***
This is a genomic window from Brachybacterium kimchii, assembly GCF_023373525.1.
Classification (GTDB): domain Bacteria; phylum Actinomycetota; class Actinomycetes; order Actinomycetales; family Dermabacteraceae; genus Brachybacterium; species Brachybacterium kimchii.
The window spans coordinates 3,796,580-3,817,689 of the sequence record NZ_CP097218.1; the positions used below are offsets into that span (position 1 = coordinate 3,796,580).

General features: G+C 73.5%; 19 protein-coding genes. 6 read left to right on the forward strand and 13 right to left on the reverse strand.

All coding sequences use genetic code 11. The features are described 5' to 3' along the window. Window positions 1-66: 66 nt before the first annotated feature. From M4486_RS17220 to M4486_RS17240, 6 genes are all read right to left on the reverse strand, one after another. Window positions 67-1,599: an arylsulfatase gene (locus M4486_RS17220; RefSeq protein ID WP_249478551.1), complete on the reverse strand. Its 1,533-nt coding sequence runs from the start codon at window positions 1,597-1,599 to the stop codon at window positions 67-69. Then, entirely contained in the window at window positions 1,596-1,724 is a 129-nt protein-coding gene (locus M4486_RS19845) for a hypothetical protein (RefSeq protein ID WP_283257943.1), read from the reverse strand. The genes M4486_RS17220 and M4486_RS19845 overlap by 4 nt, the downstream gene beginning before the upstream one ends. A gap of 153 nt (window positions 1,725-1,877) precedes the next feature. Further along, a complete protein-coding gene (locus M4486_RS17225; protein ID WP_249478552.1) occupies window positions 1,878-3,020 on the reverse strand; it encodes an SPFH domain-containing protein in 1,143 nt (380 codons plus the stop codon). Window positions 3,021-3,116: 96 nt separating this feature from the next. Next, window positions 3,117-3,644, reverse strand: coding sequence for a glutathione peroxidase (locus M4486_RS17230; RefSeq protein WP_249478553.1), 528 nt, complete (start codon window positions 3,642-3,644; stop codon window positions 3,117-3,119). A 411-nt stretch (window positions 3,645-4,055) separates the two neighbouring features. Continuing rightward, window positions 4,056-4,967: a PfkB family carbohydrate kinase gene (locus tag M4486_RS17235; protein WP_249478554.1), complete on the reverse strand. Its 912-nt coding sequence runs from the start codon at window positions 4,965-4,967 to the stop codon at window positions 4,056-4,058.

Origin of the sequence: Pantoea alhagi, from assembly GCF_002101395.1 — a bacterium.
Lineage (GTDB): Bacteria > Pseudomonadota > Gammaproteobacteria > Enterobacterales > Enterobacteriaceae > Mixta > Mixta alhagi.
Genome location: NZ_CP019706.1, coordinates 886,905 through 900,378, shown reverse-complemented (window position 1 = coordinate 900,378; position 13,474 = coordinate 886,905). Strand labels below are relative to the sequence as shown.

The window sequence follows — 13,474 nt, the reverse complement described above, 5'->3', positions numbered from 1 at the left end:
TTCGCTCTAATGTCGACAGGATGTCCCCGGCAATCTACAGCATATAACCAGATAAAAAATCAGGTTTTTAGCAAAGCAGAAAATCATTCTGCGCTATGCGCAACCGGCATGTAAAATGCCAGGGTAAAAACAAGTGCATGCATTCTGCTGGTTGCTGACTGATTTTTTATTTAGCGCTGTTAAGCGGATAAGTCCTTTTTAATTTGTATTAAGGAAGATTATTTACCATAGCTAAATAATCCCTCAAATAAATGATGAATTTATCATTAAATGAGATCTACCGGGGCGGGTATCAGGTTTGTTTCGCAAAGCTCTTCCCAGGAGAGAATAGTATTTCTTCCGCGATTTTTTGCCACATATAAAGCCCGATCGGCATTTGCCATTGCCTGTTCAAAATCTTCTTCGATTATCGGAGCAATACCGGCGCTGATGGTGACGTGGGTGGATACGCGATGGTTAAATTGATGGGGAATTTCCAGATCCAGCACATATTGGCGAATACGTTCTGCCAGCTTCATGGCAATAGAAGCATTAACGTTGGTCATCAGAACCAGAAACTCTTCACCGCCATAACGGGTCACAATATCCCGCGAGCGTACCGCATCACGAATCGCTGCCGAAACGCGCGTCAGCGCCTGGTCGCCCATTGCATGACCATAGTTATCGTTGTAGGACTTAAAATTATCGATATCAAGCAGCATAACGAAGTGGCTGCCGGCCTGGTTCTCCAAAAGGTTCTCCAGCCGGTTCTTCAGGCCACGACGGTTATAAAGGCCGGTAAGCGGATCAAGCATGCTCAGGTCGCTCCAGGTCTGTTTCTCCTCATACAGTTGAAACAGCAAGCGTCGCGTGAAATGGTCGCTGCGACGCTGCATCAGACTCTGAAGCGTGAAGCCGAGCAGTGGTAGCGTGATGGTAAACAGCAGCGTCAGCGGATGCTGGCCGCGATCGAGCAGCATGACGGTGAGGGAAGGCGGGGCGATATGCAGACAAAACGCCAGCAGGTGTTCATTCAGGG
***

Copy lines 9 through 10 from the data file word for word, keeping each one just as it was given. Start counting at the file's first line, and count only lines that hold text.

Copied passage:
The window sequence follows — 13,474 nt, the reverse complement described above, 5'->3', positions numbered from 1 at the left end:
TTCGCTCTAATGTCGACAGGATGTCCCCGGCAATCTACAGCATATAACCAGATAAAAAATCAGGTTTTTAGCAAAGCAGAAAATCATTCTGCGCTATGCGCAACCGGCATGTAAAATGCCAGGGTAAAAACAAGTGCATGCATTCTGCTGGTTGCTGACTGATTTTTTATTTAGCGCTGTTAAGCGGATAAGTCCTTTTTAATTTGTATTAAGGAAGATTATTTACCATAGCTAAATAATCCCTCAAATAAATGATGAATTTATCATTAAATGAGATCTACCGGGGCGGGTATCAGGTTTGTTTCGCAAAGCTCTTCCCAGGAGAGAATAGTATTTCTTCCGCGATTTTTTGCCACATATAAAGCCCGATCGGCATTTGCCATTGCCTGTTCAAAATCTTCTTCGATTATCGGAGCAATACCGGCGCTGATGGTGACGTGGGTGGATACGCGATGGTTAAATTGATGGGGAATTTCCAGATCCAGCACATATTGGCGAATACGTTCTGCCAGCTTCATGGCAATAGAAGCATTAACGTTGGTCATCAGAACCAGAAACTCTTCACCGCCATAACGGGTCACAATATCCCGCGAGCGTACCGCATCACGAATCGCTGCCGAAACGCGCGTCAGCGCCTGGTCGCCCATTGCATGACCATAGTTATCGTTGTAGGACTTAAAATTATCGATATCAAGCAGCATAACGAAGTGGCTGCCGGCCTGGTTCTCCAAAAGGTTCTCCAGCCGGTTCTTCAGGCCACGACGGTTATAAAGGCCGGTAAGCGGATCAAGCATGCTCAGGTCGCTCCAGGTCTGTTTCTCCTCATACAGTTGAAACAGCAAGCGTCGCGTGAAATGGTCGCTGCGACGCTGCATCAGACTCTGAAGCGTGAAGCCGAGCAGTGGTAGCGTGATGGTAAACAGCAGCGTCAGCGGATGCTGGCCGCGATCGAGCAGCATGACGGTGAGGGAAGGCGGGGCGATATGCAGACAAAACGCCAGCAGGTGTTCATTCAGGG